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Countering Land-grabs by Establishing a Database of Customary Land Ownership Rights of Indigenous Peoples

Published in 2013, Dugo, Habtamu, Eisen, Joanne, Jaatee, Malkamuu, Oromo Studies Association - Archived on August 20th, 2013

Title: Countering Land-grabs by Establishing a Database of Customary Land Ownership Rights of Indigenous Peoples
Authors: Malkamuu Jaatee, Habtamu Dugo and Joanne Eisen
Published: Oromo Studies Association (OSA) – Presentation at Annual Conference 2013
Language: English
Keywords: Land-grabs, Property Rights, Deeds, Indigenous peoples, and Documentation

Without modern deeds and documentation, indigenous peoples cannot prove ownership of their ancestral lands. This paper describes a proposal that will create land ownership records/deeds for indigenous people by recording their land boundaries using GPS technology. The recording process will begin in areas that are at highest risk for land grabbing and the data will be stored out of country. This should strengthen the position of those who have only informal title to their land and who do not have the ability to prevent land grabbing. We expect that short term benefits will include the promotion of Oromummaa, the development of Oromo leadership, the continuing education of the people about their rights and the right to Free, Prior and Informed Consent [FPIC] and the intimidation of prospective land grabbers by alerting them to brewing resistance. In the long term, if court proceedings are required, measurement of ancestral property and documentation of ownership offer a higher chance of a successful outcome. We show how the changing concept of FPIC and financial failures of previous land grabbing schemes may be contributing to an eventual slowing of the land grab process. Until that time, indigenous leadership should promote the timely local actions required to protect the people from despotic treatment.

Article in PDF format (Gadaa.com)

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Culture in Sustainable Development Thinking: An Indigenous Water Management System, the Case of Borana (Oromo) People

Published in 2011, Gashe, Dessu Dulla, Thesis Collection - Archived on March 19th, 2012

Title: Culture in Sustainable Development Thinking: An Indigenous Water Management System, the Case of Borana (Oromo) People
Author: Dessu Dulla Gashe (Department of Social Science, Wageningen University, The Netherlands)
Published: Thesis Collection
Language: English
Keywords: indigenous, customary, statutory, scarcity, institutions, social organizations, power, authority, kinship, property rights, legal pluralism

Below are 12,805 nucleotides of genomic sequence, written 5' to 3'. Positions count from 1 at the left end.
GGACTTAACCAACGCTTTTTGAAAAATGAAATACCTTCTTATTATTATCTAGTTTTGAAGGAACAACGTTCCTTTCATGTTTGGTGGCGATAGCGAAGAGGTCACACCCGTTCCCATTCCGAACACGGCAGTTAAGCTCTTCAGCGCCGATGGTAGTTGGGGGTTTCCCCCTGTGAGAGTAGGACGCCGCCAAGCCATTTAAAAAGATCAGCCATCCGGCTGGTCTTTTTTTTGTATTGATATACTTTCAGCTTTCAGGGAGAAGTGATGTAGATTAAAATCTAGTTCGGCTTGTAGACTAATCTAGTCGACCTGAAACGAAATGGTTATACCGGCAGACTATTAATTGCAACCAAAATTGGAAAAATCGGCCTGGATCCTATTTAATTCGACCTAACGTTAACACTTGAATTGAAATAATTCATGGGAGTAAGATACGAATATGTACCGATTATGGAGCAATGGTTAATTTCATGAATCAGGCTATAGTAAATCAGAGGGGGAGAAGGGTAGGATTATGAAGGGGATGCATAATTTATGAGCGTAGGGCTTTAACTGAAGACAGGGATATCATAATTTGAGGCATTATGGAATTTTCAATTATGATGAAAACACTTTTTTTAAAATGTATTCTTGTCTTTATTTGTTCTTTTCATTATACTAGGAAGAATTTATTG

Water is one of the precious natural resources required by human beings and other living organisms. The shortage of water sources has serious impacts in the developing world in general and pastoral areas in particular, because it traps the people of the region in the cycle of poverty by undermining economic development and health. Explicitly the pastoral groups of the Horn of Africa are severely suffering from the catastrophe. The Oromo people are one of the societies occupying the Horn. The Borana people are among the Oromo clans for whom pastoralism is a dominant way of life. As the pastoralists’ land is highly drought-prone, their livelihoods are extremely vulnerable to climate change led water scarcity and environmental degradation. A scarcity of the basic natural resources (water and pastureland) is the major problem both for the people and its cattle especially in an adverse climatic condition. Wells are the permanent water sources for the pastoral group and have a central position in the social, economic and politics of the Borana. A long-term consumption of natural resources is predominantly important for humans’ sustainability. A development explicitly interlinks with socio-economic, cultural and ecological issues of human societies. The arrangements of using scarce natural resources, like water, require robust management and conservation for present and future generations. Human societies deal a sustainability of resources use with multiple management laws and property rights arrangements. Legal pluralism deals with interdependent diverse legal forms that do exist in a society. Hence, this study aimed to explore the ways in which the Borana people have adjusted themselves to water source scarcity by analyzing its indigenous water harvesting knowledge, management institutions and property rights arrangements. It also analyzed the relevance and reliability of the plural legal forms exist in governance, property rights arrangements for a sustainable resource use and conflict resolution during adverse climatic conditions. This study pointed out that the Borana people have exercised a customary legal order that rooted to its culture to cope with social orders, social pressure and environmental limits. Traditionally, under the sprite of common property rights, a well is privately owned by a clan for which the inclusion/exclusion principles apply. Amid a harsh drought, the communities used to rely on wells that guided by an indigenous harvesting knowledge, management system, property rights arrangements and conflict resolution under the Gadaa institution for centuries. The effectiveness of these customary laws is based on the strong social networks across the clans, kinship, ready-made social structures, and power and authority vested on clan leaders and elders. But un-negotiated statutory laws and practices that introduced by other stakeholders are also visible in the Borana. The governments have developed a new resource management and property rights regulation laws and institutions. Climate change, political marginalization and population increase are the other factors that affect the effectiveness and efficiency of indigenous practices of the people.

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